Like it or not, the federal investigation into the fishy campaign finances of defrocked Council Chairman Kwame Brown might be over, with little to show in classic public corruption.
Brown's brother, Che, is scheduled to plead to bank fraud in federal court tomorrow. Che Brown handled hundreds of thousands of dollars in his brother's successful 2008 council bid. Based on documents from the city's audit, it seemed money from that campaign has not been accounted for.
Where that money went seems to have eluded the federal prosecutors who investigated the case, so far.
U.S. Attorney Ronald Machen is likely to address reporters after Che Brown pleads guilty. Chances are he will say that bank fraud is a serious felony, which it is. Che Brown was charged with submitting documents to a mortgage lender that exaggerated his annual income by $35,000. Reporters will ask whether Machen is still investigating Brown's campaign. He might keep us guessing.
My guess is Machen is done with Kwame Brown, his brother and his father, Marshall. That's what I gather from the street, former prosecutors and defense attorneys involved in ongoing public corruption cases.
"It's OK not to bring a case," said one defense attorney. "It's as just as bringing a case."
Brown raised $825,000, even though he ran unopposed in 2008. City investigators found that Che Brown's company, Partners In Learning, had received about $240,000 from the campaign, unreported and funneled through another firm.
That raised questions.
In July, 2011, Kwame Brown invited federal prosecutors to investigate. Less than a year later, Machen charged him with felony bank fraud. The charges had nothing to do with campaign funds or his public duties. Brown falsified documents to buy a boat. But the charges were enough to force Brown to resign from office.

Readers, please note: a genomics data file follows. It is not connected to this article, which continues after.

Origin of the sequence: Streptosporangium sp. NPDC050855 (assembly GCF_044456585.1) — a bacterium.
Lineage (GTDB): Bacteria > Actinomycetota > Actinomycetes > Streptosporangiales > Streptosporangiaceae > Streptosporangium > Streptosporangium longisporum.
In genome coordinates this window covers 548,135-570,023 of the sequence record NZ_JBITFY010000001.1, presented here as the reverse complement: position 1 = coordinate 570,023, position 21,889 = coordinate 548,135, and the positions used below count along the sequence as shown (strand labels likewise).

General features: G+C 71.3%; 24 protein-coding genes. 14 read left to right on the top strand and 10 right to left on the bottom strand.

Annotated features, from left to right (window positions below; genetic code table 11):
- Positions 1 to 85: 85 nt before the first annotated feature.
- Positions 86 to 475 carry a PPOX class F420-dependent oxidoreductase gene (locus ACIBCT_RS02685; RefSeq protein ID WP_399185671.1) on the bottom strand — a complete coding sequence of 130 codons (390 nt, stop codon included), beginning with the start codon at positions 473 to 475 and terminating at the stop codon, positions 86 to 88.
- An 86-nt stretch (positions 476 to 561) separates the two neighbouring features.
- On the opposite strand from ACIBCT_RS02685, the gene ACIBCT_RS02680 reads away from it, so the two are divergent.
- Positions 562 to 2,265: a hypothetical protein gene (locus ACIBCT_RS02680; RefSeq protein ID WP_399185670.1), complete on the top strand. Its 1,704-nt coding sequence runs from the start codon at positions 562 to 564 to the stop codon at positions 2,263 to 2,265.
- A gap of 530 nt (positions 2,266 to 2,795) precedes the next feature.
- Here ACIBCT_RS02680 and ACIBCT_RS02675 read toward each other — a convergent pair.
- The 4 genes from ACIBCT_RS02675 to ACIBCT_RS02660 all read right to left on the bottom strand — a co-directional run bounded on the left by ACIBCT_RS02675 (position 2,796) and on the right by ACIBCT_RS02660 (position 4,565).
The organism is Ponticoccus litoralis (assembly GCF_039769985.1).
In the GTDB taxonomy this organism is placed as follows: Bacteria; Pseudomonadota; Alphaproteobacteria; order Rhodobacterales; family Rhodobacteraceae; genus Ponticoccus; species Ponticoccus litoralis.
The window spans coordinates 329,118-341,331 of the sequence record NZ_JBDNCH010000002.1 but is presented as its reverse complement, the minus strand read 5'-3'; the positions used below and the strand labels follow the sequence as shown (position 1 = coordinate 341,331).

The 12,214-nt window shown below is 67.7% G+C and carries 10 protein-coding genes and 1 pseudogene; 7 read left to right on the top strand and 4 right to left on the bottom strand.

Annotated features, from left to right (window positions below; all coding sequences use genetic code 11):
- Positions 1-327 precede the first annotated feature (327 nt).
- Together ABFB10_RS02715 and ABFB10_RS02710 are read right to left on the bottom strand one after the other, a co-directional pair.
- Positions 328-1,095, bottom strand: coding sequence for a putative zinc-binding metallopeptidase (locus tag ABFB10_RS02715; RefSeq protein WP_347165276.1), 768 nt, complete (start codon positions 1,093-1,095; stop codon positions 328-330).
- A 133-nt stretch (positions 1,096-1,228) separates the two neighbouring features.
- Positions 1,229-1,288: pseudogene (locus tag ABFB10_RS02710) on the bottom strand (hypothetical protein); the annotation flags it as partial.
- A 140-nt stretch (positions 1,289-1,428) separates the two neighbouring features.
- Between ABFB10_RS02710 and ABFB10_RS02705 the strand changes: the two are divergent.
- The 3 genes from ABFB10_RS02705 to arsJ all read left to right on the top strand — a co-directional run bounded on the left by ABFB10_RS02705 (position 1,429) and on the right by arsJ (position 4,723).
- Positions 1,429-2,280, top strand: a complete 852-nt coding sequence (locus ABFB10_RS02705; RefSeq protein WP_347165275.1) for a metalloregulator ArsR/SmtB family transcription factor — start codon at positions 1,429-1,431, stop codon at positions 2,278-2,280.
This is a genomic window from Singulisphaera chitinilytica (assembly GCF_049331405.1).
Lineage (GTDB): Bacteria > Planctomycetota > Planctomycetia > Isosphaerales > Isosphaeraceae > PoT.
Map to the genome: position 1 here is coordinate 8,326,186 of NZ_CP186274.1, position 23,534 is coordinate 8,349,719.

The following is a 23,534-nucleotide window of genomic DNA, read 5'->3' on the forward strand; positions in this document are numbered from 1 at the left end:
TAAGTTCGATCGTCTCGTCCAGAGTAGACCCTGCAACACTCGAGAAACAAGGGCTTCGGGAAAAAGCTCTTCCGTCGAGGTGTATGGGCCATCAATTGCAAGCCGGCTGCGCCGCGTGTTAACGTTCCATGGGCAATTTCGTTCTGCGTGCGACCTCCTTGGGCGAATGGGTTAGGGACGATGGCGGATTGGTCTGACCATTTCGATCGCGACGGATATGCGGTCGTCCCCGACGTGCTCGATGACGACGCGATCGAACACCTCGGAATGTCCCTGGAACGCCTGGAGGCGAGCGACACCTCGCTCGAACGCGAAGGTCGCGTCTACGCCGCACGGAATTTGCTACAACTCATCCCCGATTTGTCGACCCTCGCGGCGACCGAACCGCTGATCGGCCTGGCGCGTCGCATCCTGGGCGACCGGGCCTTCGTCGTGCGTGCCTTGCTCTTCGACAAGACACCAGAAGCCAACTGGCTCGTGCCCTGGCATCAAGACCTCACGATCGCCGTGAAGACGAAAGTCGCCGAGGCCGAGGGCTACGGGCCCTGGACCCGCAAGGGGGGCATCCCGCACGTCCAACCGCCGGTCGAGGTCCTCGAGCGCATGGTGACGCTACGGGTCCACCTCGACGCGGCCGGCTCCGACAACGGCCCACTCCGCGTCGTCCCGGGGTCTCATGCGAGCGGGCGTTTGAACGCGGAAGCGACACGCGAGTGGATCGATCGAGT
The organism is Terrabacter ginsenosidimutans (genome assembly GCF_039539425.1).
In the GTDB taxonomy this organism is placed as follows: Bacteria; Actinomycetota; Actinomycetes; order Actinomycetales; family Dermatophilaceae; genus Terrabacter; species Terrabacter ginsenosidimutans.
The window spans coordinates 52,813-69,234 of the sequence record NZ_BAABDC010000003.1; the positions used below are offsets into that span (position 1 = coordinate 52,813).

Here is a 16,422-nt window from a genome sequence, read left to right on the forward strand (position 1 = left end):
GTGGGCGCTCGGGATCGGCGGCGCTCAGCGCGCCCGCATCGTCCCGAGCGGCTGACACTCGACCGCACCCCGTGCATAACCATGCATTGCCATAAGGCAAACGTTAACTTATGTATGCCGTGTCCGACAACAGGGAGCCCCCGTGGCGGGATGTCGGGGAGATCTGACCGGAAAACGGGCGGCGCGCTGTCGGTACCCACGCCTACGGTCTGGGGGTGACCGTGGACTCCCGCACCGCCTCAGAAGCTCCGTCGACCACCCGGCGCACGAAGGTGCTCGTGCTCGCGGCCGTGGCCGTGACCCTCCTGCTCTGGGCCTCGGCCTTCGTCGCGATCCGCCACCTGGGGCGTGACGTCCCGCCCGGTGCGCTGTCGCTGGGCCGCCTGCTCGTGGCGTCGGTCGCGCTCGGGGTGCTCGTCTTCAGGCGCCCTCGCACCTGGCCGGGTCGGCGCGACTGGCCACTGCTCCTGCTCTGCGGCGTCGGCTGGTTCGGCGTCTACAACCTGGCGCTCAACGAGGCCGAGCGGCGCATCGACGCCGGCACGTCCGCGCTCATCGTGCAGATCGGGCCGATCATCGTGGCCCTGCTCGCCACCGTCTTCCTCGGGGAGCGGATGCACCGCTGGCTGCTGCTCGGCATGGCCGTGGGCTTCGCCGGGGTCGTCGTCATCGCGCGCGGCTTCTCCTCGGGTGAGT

Machen said at the time the investigation into the 2008 campaign, Che Brown and their father, Marshall, was ongoing. Investigators had carried boxes of documents from both of their homes.
But those documents must not have turned up a trail to crimes, such as money laundering or violations of federal campaign laws. In June, Che Brown gave the feds a forensic accounting to explain how the money came and went. Brown also spent a day talking to prosecutors under immunity. The best federal accountants and auditors had plenty of time to nail the Browns on corruption. They settled on bank fraud.
No one is saying the Browns are model citizens. Kwame's political career is over. He's on probation. Che could serve time. But this seems to be a cautionary tale with implications for the array of Machen's ongoing investigations.
First, shoddy accounting and payments to family or friends don't always translate to criminal acts that can be proved in federal court.
And while the Brown corruption probe may not have borne fruit, Kwame might be cooperating with the FBI and its investigation of the District's lottery contract, a probe that still could reach into the offices of top city officials.
Harry Jaffe's column appears on Wednesday. He can be contacted at firstname.lastname@example.org.